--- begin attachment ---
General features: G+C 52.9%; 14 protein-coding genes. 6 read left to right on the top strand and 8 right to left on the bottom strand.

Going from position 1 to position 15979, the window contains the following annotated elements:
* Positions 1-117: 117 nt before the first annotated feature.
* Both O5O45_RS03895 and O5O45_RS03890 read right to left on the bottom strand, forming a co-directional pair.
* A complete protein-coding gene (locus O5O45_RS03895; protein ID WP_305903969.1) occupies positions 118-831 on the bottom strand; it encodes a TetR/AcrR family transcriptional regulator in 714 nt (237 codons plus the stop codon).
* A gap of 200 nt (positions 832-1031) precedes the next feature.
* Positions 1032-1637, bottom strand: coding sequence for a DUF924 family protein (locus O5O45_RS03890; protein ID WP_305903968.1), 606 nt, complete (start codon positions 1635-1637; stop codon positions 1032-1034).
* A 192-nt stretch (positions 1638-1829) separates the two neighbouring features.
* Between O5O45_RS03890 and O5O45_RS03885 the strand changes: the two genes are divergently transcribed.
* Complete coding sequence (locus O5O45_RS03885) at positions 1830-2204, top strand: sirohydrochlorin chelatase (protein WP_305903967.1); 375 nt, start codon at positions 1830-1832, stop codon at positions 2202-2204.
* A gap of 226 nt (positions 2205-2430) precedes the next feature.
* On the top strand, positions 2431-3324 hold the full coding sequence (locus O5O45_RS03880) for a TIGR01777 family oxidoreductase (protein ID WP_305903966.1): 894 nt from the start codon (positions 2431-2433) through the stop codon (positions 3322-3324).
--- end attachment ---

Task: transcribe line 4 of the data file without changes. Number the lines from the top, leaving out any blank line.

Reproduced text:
* Both O5O45_RS03895 and O5O45_RS03890 read right to left on the bottom strand, forming a co-directional pair.